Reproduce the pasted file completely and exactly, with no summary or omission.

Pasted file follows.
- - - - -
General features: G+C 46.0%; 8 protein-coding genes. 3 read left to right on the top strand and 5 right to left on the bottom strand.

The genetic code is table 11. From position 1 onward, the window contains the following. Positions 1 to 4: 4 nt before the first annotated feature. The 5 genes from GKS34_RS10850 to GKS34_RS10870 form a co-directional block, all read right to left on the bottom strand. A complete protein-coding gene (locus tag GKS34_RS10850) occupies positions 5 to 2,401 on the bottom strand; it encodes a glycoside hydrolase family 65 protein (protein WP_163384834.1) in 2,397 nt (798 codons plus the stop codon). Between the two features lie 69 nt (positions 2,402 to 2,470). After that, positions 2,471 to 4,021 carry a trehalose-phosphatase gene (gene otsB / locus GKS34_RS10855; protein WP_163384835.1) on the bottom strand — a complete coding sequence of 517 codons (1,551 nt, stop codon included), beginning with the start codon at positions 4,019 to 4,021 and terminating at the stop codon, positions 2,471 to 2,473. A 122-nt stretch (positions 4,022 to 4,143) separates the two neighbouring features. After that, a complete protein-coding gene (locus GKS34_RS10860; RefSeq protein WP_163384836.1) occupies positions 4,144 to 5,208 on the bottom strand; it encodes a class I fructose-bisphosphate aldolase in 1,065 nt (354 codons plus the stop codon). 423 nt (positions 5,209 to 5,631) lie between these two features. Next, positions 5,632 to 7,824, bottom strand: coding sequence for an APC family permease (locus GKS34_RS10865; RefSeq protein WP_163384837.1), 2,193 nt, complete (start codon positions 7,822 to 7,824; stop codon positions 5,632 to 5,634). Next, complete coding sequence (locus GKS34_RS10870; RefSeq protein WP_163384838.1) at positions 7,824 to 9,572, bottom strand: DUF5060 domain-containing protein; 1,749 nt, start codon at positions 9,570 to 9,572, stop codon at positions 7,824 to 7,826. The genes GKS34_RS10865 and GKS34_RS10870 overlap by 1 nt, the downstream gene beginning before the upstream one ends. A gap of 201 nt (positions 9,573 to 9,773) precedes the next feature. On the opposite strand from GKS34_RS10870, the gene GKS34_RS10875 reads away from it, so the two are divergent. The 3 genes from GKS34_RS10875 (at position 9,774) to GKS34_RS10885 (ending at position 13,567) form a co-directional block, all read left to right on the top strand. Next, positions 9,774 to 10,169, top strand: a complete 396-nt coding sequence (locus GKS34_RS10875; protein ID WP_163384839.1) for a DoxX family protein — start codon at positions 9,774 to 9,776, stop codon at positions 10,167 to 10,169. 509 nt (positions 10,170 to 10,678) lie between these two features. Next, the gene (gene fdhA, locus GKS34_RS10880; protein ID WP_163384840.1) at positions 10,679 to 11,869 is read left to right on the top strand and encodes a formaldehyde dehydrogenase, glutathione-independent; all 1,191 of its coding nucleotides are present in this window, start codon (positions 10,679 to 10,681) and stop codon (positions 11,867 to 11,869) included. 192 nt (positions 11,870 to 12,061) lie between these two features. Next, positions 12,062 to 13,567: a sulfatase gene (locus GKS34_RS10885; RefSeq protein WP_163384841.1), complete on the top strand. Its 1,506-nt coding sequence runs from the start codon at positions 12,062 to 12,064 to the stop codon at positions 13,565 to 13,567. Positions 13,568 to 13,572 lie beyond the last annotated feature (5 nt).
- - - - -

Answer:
General features: G+C 46.0%; 8 protein-coding genes. 3 read left to right on the top strand and 5 right to left on the bottom strand.

The genetic code is table 11. From position 1 onward, the window contains the following. Positions 1 to 4: 4 nt before the first annotated feature. The 5 genes from GKS34_RS10850 to GKS34_RS10870 form a co-directional block, all read right to left on the bottom strand. A complete protein-coding gene (locus tag GKS34_RS10850) occupies positions 5 to 2,401 on the bottom strand; it encodes a glycoside hydrolase family 65 protein (protein WP_163384834.1) in 2,397 nt (798 codons plus the stop codon). Between the two features lie 69 nt (positions 2,402 to 2,470). After that, positions 2,471 to 4,021 carry a trehalose-phosphatase gene (gene otsB / locus GKS34_RS10855; protein WP_163384835.1) on the bottom strand — a complete coding sequence of 517 codons (1,551 nt, stop codon included), beginning with the start codon at positions 4,019 to 4,021 and terminating at the stop codon, positions 2,471 to 2,473. A 122-nt stretch (positions 4,022 to 4,143) separates the two neighbouring features. After that, a complete protein-coding gene (locus GKS34_RS10860; RefSeq protein WP_163384836.1) occupies positions 4,144 to 5,208 on the bottom strand; it encodes a class I fructose-bisphosphate aldolase in 1,065 nt (354 codons plus the stop codon). 423 nt (positions 5,209 to 5,631) lie between these two features. Next, positions 5,632 to 7,824, bottom strand: coding sequence for an APC family permease (locus GKS34_RS10865; RefSeq protein WP_163384837.1), 2,193 nt, complete (start codon positions 7,822 to 7,824; stop codon positions 5,632 to 5,634). Next, complete coding sequence (locus GKS34_RS10870; RefSeq protein WP_163384838.1) at positions 7,824 to 9,572, bottom strand: DUF5060 domain-containing protein; 1,749 nt, start codon at positions 9,570 to 9,572, stop codon at positions 7,824 to 7,826. The genes GKS34_RS10865 and GKS34_RS10870 overlap by 1 nt, the downstream gene beginning before the upstream one ends. A gap of 201 nt (positions 9,573 to 9,773) precedes the next feature. On the opposite strand from GKS34_RS10870, the gene GKS34_RS10875 reads away from it, so the two are divergent. The 3 genes from GKS34_RS10875 (at position 9,774) to GKS34_RS10885 (ending at position 13,567) form a co-directional block, all read left to right on the top strand. Next, positions 9,774 to 10,169, top strand: a complete 396-nt coding sequence (locus GKS34_RS10875; protein ID WP_163384839.1) for a DoxX family protein — start codon at positions 9,774 to 9,776, stop codon at positions 10,167 to 10,169. 509 nt (positions 10,170 to 10,678) lie between these two features. Next, the gene (gene fdhA, locus GKS34_RS10880; protein ID WP_163384840.1) at positions 10,679 to 11,869 is read left to right on the top strand and encodes a formaldehyde dehydrogenase, glutathione-independent; all 1,191 of its coding nucleotides are present in this window, start codon (positions 10,679 to 10,681) and stop codon (positions 11,867 to 11,869) included. 192 nt (positions 11,870 to 12,061) lie between these two features. Next, positions 12,062 to 13,567: a sulfatase gene (locus GKS34_RS10885; RefSeq protein WP_163384841.1), complete on the top strand. Its 1,506-nt coding sequence runs from the start codon at positions 12,062 to 12,064 to the stop codon at positions 13,565 to 13,567. Positions 13,568 to 13,572 lie beyond the last annotated feature (5 nt).